These 530 prospective PhD students face a slightly tougher field, and only 44% of applicants are awarded a PGS-D.  That takes our theoretical group down to 233 people, or only 23% of our starting population.

Now, these remaining 233 newly-minted doctors all need to do a post-doc, and not surprisingly, this is the major choke-point.  The success rate of NSERCs PDF program was 7.8% last year, which translates to just 18 fellowships.  We’re left with under 2% of our starting budding professors.

Let’s assume that half of these are able to navigate the cut-throat academic job search, and land a tenure-track job – that’s 9 wide-eyed (and likely exhausted) faculty applying for their first Discovery Grant (DG).

Early-career researchers (ECRs) are judged a little more leniently in their DG applications, and the ecology/evolution evaluation committee (committee 1503 if you’re keeping track) funded 52% of ECRs (PDF, Table 7). That translates to 5 Discovery Grants in our population.

If you get a DG, you’re more likely to get it renewed in 5 years’ time, and Committee 1503 renews about 82% of applicants (PDF, Table 7).  So after 15-20 years, from the start of a MSc to submitting a tenure dossier, there’s a 0.39% chance of being funded successfully the whole way through.  That’s basically 4/1000.

Program Success Rate Number
Starting population 1000
PGS-M 0.53 530
PGS-D 0.44 233
PDF 0.078 18
Tenure Track 0.5 9
DG-ECR 0.52 5
DG-Renewal 0.82 4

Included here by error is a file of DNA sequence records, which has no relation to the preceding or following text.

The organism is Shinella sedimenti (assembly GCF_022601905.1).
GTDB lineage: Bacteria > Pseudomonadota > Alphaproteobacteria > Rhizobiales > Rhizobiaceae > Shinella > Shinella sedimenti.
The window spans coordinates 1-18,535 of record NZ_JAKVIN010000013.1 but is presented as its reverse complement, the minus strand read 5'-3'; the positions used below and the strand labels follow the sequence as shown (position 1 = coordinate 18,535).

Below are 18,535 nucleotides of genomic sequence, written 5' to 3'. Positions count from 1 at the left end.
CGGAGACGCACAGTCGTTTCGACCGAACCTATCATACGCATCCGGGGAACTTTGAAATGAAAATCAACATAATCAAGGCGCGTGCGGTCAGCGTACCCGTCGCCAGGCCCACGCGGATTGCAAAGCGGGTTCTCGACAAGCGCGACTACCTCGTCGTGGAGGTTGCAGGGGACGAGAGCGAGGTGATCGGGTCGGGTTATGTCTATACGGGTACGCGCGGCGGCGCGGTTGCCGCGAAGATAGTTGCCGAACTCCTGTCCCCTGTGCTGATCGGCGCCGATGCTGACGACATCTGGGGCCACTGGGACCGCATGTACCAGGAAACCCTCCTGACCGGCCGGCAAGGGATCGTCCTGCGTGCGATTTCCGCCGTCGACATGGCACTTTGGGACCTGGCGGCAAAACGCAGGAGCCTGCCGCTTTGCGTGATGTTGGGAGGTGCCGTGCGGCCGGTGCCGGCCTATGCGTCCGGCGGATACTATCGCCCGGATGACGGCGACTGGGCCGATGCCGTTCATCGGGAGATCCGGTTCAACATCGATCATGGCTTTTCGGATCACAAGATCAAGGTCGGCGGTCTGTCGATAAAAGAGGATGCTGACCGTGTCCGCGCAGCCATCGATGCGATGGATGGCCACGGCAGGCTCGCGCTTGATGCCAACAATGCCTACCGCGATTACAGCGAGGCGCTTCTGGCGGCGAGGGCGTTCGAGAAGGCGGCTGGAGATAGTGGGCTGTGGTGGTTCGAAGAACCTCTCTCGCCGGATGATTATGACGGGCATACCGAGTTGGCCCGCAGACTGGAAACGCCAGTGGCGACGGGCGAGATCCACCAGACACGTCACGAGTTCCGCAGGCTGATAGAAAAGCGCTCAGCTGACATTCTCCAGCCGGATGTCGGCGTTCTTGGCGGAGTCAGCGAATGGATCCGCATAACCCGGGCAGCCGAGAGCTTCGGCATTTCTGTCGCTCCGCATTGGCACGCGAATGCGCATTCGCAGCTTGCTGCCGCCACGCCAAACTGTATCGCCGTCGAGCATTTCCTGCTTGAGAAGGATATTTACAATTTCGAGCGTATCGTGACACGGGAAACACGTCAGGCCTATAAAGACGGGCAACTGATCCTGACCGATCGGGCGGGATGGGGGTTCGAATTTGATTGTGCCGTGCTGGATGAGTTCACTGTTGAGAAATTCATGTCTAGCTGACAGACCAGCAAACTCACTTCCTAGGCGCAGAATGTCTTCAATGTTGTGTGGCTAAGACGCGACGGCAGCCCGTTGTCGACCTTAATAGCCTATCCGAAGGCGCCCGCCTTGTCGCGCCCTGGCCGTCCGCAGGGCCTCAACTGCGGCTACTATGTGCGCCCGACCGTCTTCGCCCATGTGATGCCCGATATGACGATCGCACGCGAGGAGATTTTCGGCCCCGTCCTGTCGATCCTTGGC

As I said above, these are very rough numbers, but they’re based on what’s available.  There are other sources of funding (provincial government, federal government departments, private foundations, etc), but when one thinks of research funding in Canada, one thinks of the TriCouncil (the collective noun for NSERC, SSHRC, and CIHR).

At my only in-person academic job interview, I was asked by the department head and faculty dean what sources of funding I would use to support my research.  My default answer was NSERC.

What’s more, these numbers are generally going down.  NSERC-wide, the proportion of Discovery Grants to ECRs dropped from 77% in 2002 to 62% in 2012.  Renewals are down from 95% in 2002 (!!!) to 77% in 2012 (summary here; Table 2, PDF)

But what’s most important, I think, is that it’s obvious where the bottleneck is: postdoc funding.  NSERC rewards the training of “highly-qualified personnel” (HQP; grad students, postdocs, and technicians) in the Discovery Grant application process. But the postdoc funding available is in high demand and low supply.  I suspect another bottleneck occurs at the hiring stage, but there aren’t many data for that transition.

What we need is a mark-recapture study to generate a population viability analysis (PVA) where we can estimate the “survival” of each “age class” (career stage), and estimate the “transition probability” (success rates) between career stages.

But until that happens, we can at least be honest with the young researchers we interact with.  As a grad student, I always assumed that it would be tough, but not impossible to land a faculty job, and get my own research group off the ground.  Now, I’m not so sure.

UPDATE: as others have pointed out on Twitter, Discovery Grants aren’t the be-all and end-all.  There are other sources out there, and we need to make grad students and postdocs aware of them.  But NSERC is often used to leverage funds from other granting agencies, and is more likely to be unfettered (i.e., not tied to a specific project).